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I'm trying to practice some theory on graphs:

Namely, we have given connected undirected weighted graph with $N$ nodes and $M$ edges, let's say we want to find the shortest paths between node $1$ and node $N$. But, not only that we want to find all the paths with same shortest distance between $1$ and $N$.

Now I was wondering that if we have given $N = 300$ this number (of shortests paths) can be huge, my question is: is it possible to find all shortest paths in graph with at most 300 nodes in polynomial time.

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    $\begingroup$ If you limit the problem to $n \leq 300$, it can be solved in $O(1)$. If you don't limit $n$, there can be super-exponentially many shortest paths, so no. $\endgroup$ – Raphael Sep 3 '17 at 21:50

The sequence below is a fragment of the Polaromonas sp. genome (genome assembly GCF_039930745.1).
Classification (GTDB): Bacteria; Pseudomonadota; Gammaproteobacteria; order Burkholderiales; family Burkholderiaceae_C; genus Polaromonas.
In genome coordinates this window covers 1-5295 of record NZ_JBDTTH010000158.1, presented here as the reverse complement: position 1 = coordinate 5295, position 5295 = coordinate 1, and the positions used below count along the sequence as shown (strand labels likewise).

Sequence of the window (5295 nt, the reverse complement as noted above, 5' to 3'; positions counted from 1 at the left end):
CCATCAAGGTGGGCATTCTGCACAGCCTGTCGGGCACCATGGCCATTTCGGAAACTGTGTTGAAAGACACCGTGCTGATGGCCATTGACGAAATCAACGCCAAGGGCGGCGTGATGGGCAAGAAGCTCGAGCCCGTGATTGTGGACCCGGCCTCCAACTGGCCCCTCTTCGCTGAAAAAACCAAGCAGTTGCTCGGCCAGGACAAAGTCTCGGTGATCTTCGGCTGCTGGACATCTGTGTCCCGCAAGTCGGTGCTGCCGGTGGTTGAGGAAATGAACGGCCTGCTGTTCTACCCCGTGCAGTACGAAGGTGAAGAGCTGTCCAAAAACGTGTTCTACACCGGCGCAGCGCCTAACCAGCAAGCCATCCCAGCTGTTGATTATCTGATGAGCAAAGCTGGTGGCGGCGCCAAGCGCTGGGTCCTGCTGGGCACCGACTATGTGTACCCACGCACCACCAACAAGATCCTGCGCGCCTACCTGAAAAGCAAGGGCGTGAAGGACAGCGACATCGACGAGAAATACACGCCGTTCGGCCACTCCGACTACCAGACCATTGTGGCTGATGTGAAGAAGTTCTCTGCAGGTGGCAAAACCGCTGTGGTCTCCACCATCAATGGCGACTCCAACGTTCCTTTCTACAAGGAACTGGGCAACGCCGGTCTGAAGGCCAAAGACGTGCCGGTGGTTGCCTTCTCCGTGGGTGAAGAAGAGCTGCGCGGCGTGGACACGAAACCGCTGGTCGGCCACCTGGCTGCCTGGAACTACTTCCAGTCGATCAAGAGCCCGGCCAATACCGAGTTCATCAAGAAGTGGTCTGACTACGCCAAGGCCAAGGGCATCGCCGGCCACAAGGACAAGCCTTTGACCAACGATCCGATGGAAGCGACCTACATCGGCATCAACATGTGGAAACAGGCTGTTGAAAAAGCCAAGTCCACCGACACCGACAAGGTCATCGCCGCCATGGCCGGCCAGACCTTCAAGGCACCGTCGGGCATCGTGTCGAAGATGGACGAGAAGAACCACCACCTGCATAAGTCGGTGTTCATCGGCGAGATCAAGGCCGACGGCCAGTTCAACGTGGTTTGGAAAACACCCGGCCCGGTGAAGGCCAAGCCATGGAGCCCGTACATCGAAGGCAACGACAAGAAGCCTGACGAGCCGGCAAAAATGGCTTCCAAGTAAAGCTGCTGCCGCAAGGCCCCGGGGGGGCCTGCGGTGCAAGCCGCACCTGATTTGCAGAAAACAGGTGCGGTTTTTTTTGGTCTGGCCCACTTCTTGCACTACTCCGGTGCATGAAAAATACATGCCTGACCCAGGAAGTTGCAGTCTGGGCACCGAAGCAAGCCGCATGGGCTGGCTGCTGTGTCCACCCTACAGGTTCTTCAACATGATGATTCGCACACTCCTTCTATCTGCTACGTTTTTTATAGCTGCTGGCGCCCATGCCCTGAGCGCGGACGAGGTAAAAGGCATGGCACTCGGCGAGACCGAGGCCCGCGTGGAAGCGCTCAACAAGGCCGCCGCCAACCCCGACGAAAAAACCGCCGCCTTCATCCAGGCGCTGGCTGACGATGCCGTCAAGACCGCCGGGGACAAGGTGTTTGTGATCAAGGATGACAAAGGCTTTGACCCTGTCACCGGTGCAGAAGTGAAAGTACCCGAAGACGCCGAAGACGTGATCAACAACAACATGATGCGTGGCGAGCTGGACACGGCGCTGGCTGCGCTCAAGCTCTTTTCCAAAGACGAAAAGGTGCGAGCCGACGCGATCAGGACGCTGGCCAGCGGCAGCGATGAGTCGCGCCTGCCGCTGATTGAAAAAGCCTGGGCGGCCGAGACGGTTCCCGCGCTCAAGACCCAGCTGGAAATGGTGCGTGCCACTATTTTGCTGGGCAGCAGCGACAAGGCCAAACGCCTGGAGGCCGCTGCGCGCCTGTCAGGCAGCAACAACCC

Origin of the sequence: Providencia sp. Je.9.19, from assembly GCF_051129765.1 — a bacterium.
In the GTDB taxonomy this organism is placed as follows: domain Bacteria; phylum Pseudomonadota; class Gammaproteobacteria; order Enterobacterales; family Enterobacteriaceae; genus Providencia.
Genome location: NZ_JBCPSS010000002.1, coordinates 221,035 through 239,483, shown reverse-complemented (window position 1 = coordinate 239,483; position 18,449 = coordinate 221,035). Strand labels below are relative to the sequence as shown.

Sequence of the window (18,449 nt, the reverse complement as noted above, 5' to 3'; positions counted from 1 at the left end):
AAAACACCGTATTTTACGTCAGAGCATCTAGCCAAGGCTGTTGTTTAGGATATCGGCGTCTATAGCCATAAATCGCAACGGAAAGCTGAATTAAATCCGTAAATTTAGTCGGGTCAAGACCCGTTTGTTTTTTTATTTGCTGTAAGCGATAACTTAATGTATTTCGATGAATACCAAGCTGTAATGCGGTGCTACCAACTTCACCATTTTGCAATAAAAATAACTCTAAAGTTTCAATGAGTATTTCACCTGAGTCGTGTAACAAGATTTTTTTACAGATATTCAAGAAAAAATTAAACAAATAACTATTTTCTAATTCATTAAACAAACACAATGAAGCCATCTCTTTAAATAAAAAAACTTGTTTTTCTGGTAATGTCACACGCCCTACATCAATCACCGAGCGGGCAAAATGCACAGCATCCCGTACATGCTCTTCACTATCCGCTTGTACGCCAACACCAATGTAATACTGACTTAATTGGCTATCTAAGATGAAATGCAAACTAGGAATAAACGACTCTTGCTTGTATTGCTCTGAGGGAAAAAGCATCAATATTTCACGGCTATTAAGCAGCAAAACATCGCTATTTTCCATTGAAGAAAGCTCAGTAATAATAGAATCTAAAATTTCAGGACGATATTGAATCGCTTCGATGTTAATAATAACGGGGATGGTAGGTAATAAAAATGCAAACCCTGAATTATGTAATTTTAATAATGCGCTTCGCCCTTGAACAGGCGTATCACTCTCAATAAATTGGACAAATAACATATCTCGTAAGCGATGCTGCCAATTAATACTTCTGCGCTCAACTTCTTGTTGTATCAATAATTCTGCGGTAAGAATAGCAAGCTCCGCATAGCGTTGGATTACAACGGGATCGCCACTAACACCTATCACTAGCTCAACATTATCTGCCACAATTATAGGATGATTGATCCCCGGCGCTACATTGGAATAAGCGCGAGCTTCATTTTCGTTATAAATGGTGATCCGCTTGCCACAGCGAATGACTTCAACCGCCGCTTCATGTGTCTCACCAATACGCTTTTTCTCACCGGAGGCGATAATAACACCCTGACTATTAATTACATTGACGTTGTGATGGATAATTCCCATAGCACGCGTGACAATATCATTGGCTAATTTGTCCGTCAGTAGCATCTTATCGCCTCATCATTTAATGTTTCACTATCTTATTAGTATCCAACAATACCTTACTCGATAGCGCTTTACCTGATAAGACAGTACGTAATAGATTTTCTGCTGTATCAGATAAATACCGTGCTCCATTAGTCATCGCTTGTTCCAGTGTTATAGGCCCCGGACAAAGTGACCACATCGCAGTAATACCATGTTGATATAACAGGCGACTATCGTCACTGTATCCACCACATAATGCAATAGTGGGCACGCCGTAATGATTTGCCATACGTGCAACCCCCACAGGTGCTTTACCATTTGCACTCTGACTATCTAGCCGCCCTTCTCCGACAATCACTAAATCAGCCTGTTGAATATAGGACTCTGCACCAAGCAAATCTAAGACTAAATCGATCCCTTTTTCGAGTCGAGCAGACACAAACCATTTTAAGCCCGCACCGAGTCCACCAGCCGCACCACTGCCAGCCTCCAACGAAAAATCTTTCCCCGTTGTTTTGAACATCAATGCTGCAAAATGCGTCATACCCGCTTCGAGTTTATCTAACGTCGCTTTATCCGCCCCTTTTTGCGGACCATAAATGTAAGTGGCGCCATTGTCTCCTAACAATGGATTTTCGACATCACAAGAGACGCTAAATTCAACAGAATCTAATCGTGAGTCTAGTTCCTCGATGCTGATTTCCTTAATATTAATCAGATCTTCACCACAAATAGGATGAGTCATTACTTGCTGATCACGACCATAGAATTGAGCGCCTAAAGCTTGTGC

• $\begingroup$ I want to solve only for $n \leq 300$, what is the algorithm for getting O(1) ? $\endgroup$ – someone12321 Sep 4 '17 at 7:15
  • $\begingroup$ Every algorithm is in O(1) for fixed n -- asymptotics are meaningless in such a scenario. For real-world performance, the complexity theory perspective is utterly useless. You need to analyze algorithms in more detail, probably also incorporating the particulars of your set of possible inputs (can the general worst cases happen? are they likely?). To be frank, if you didn't understand my earlier comment this is probably beyond you. Just try out different algorithms and see which work best for you. $\endgroup$ – Raphael Sep 4 '17 at 7:22